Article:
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Yada, Yada, Yada

February 23rd, 2009 by Speed

Back when I was in the North Carolina National Guard, and six weeks after 9/11, we were mobilized.  We all had hopes, visions, and wet dreams about going to Afghanistan.  We went to Ft. Bragg.

Our unit was the rear command post for the XVIII Airborne Corps, so it was thought that we could augment the actual HQ while they planned on going to Afghanistan.  Of course, we were supposed to go with them.

When the time game to go, half of us were left behind as the rear detachment.  That sucked in just about every way.  They went on Operation Enduring Freedom, and I stayed back on Operation Enduring Boredom.

We had guys in our unit that were infantry.  That’s all they had ever done, but it had been in a peace time army, never in war.  Most of them were stand up guys, but a couple were douche bags and given to great exaggeration.  When an RPG would hit the runway at Baghram, about three miles from where they lived and worked, these guys had their wives believing that they were living in trenches and barely fighting off Taliban wave attacks.  They got CIBs and ARCOMS.

I on the other hand got to pull detail after detail back in the states.

Two to three times a week I was on some sort of CQ or staff duty.  CQ is the baby sitter for the barracks the privates live in.  You are required to stay up all night and get the next day off in compensation.  But I was “mission essential.”  Right!

I was given a cot and told to take a nap in the middle of the night, then was to report to work at 0900 hrs.

I would lead my people, mostly females, in whatever shit detail needed to be done.

At least every third day I would get to brief the Corps DCG – the Deputy Commanding General – who had also been left behind.  When one of my ladies got a compassionate discharge – she was divorced with some kids, and her dad was dying from complications from Agent Orange – I briefed every other day.

I am not a briefer.  I don’t like public speaking.  I was never trained to brief, it’s not my job, no-how, no-way.  Hell, I didn’t even know PowerPoint, the proper tool for military briefings.

Specialist Shortcake got me up to speed.  She was the other briefer AND our IMO, the office computer fixer.  I was surprised how easy it all was.  PowerPoint was easy, assembling the needed info was easy, and when I spoke at the briefing, everyone hung on my every word.  Well, they hung on everybody’s every word.

In a very short time I moved to the top of favorite briefers as I took great pains to do the job correctly by having the correct slides, studied the information to brief the general and kept my notes close by.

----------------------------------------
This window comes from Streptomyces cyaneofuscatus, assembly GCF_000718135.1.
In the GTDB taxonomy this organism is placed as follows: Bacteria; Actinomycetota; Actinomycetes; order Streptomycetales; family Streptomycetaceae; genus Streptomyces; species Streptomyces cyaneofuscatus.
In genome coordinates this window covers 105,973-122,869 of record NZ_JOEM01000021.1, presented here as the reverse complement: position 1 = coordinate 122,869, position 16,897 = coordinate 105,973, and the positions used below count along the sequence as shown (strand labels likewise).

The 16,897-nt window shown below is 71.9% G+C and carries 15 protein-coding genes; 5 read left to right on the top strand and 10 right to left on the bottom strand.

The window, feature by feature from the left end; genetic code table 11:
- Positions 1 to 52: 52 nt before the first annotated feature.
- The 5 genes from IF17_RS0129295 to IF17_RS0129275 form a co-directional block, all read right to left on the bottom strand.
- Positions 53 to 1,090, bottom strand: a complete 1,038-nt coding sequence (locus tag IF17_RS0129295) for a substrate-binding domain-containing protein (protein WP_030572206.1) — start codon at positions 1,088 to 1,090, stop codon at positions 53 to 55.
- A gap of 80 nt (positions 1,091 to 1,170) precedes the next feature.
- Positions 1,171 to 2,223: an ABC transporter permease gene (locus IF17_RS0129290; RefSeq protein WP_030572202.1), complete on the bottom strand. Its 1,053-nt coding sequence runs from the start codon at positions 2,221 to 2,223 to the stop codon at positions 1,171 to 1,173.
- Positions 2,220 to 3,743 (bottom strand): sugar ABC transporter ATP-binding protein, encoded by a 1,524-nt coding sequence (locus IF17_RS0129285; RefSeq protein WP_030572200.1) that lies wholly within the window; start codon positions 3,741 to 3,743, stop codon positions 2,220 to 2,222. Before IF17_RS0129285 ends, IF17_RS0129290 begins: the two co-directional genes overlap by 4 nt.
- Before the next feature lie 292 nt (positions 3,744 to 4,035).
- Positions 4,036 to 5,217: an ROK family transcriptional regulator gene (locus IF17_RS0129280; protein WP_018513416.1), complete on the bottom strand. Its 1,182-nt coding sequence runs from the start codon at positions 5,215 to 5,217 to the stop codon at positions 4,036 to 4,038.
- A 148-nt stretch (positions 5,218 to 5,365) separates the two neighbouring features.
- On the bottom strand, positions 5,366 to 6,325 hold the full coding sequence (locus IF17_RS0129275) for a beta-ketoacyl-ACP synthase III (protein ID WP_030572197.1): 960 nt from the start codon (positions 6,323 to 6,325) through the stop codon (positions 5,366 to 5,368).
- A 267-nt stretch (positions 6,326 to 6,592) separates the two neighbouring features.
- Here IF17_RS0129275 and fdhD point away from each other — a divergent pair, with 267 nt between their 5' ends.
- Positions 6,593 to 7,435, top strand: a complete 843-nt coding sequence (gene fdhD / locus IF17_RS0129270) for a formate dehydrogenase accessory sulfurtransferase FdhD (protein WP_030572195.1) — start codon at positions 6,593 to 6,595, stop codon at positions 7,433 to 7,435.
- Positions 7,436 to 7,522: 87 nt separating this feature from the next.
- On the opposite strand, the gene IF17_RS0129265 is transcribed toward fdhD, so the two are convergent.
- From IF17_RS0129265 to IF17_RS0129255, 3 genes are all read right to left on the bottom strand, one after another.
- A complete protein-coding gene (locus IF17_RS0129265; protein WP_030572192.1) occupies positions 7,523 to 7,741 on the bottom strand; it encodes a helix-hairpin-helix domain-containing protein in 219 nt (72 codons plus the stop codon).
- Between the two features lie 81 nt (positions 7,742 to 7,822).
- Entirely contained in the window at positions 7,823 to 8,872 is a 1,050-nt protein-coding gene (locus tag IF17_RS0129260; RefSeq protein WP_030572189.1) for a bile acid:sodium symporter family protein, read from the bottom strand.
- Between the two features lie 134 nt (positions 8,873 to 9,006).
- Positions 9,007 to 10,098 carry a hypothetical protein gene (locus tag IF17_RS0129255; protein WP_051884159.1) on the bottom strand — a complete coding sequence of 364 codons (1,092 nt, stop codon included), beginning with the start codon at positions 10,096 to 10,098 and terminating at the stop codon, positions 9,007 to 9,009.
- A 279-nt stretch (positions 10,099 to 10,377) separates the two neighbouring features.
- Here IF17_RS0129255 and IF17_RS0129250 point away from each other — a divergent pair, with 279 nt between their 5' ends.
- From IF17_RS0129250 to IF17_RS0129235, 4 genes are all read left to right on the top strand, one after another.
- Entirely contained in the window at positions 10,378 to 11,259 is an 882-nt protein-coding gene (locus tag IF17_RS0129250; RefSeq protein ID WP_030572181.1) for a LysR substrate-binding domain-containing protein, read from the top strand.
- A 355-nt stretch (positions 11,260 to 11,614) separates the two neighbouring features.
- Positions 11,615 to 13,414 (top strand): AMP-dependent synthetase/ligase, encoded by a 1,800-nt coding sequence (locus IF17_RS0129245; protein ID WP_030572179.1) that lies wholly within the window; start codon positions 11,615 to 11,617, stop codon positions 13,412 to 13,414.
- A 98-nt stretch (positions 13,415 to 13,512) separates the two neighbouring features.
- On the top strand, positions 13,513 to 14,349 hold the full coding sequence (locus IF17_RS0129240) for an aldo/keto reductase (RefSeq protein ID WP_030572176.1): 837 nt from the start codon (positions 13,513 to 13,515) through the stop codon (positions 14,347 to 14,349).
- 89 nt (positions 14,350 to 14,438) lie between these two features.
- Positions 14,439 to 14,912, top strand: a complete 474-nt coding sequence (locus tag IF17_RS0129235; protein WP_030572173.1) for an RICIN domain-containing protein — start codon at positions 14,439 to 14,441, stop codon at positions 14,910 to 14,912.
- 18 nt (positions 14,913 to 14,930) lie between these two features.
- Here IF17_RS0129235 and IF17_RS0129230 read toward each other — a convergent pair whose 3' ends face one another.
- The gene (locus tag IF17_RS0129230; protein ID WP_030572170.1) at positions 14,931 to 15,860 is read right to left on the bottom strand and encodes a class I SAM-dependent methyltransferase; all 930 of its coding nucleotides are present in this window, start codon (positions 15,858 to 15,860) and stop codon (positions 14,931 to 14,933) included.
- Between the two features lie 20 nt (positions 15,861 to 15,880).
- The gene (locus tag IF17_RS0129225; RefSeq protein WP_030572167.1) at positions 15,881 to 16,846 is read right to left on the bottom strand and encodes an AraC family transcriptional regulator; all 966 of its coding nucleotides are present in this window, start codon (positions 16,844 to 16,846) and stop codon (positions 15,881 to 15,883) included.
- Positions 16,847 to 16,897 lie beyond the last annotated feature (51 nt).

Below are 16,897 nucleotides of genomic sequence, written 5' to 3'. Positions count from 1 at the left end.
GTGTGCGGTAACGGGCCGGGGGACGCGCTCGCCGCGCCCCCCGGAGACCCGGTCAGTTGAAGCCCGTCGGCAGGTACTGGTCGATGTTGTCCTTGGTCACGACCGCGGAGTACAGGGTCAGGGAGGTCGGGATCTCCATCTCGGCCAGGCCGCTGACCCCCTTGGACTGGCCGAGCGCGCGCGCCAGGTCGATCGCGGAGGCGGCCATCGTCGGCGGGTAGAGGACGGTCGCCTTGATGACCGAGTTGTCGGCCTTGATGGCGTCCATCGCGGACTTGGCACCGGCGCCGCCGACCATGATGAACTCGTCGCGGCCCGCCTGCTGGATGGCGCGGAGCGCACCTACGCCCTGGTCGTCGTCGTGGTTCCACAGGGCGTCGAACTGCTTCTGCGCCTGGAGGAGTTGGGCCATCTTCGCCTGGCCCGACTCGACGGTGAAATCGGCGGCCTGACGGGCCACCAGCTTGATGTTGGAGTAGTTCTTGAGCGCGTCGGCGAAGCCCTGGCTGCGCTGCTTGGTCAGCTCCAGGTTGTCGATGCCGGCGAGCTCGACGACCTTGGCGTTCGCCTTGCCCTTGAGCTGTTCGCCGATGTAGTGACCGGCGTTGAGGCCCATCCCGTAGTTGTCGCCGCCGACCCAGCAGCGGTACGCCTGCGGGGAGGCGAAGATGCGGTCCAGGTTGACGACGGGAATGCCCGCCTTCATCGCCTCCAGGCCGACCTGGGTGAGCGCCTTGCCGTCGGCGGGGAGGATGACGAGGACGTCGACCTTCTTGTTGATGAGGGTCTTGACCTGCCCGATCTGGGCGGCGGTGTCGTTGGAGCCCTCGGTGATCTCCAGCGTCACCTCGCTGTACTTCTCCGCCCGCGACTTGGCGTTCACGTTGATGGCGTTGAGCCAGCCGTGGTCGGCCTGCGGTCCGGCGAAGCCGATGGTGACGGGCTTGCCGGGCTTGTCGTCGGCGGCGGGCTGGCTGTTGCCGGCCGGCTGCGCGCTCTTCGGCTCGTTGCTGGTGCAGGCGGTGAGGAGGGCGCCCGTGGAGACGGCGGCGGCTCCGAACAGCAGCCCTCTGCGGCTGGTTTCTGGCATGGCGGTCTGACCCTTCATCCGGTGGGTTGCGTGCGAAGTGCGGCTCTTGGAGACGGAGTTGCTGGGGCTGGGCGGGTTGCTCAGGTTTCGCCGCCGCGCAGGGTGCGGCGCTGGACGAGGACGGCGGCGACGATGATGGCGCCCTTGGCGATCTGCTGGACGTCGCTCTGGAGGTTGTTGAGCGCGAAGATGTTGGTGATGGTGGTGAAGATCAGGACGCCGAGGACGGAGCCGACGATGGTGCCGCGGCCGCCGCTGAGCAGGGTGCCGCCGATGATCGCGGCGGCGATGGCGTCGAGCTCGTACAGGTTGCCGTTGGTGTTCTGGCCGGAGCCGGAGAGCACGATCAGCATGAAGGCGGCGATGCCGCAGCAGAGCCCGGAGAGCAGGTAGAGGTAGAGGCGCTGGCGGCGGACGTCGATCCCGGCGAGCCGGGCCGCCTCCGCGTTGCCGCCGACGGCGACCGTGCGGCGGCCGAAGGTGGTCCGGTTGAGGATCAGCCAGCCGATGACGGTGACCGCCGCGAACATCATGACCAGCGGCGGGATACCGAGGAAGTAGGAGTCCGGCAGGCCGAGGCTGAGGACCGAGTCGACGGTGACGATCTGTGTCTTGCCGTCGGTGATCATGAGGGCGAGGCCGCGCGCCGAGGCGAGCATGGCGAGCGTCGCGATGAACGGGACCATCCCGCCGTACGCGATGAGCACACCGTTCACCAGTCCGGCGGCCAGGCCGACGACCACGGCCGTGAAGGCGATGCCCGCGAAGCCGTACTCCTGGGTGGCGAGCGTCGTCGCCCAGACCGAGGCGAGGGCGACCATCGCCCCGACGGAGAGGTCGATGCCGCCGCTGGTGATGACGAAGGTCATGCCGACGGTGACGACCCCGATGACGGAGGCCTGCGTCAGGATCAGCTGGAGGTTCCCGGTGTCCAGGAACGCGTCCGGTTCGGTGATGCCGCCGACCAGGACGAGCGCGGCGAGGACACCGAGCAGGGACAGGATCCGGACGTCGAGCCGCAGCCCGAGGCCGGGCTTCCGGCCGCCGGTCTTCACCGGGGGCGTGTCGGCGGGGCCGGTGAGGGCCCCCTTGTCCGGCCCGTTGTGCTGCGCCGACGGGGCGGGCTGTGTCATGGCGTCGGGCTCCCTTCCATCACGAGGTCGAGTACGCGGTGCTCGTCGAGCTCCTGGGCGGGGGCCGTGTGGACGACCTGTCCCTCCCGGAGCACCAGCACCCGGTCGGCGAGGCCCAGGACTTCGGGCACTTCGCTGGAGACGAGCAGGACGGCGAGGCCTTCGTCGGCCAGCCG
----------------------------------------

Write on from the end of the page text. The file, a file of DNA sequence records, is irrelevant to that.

I used those notes a couple of times to correct a couple of colonels that were trying to shoot me down, putting out the names-dates-places to establish my bona fides.

I also worked on including a one-liner or word pun in the course of the brief, but did it so fast that you had to think about what I said to catch it, and then, it was generally too late as I was already on the next bullet point.

Then a new general came in and had to re-invent the wheel.  The best part was that he did it in the middle of that afternoon’s brief.  I had my five slides and, just before I got up to brief him, learned that he only wanted me to brief two of the slides.

Those slides were the present situation in Afghanistan and the weather slide.  I knew that because he sprung that on me as I approached the lectern.

The Air Force weatherman sat in the brief, but we Intel guys always briefed their slide, and don’t ask me why, I don’t know.  I think it’s because he was a captain and we were specialists and sergeants, so he pulled rank.

So I briefed my Afghan slide.  The slide clicking guy then stopped on a slide I was not supposed to brief at which time I said, “Next slide please,” like we were supposed to and repeated myself on the next unbriefed slide.

One of the know-it-all colonels took issue with that and told me that I needed to say or do something else.

Slide clicker guy stopped on the next slide, also an unbriefable slide.

What to do?  Slide clicker sergeant got his job because he had screwed up everything else, he couldn’t even push a broom, but could push a button.  He was way in the back of the space-age, NASA-looking room, with the lights dimmed down.  He was looking down, ducking his head down behind his desk and not looking at me like he was supposed to.  Probably picking his nose.

So I said, “Yada, yada, yada, next slide…”

There was not as much laughter as, say in a comedy club, but for the Corps Operation Center, it was very loud and lasted about a minute.

The know-it-all colonels’ eyes lit up, like the mechanical monkeys they were, but they remained silent.  The new general, when he had finished laughing, said, “That’s not how you’re supposed to brief in the army, sergeant.”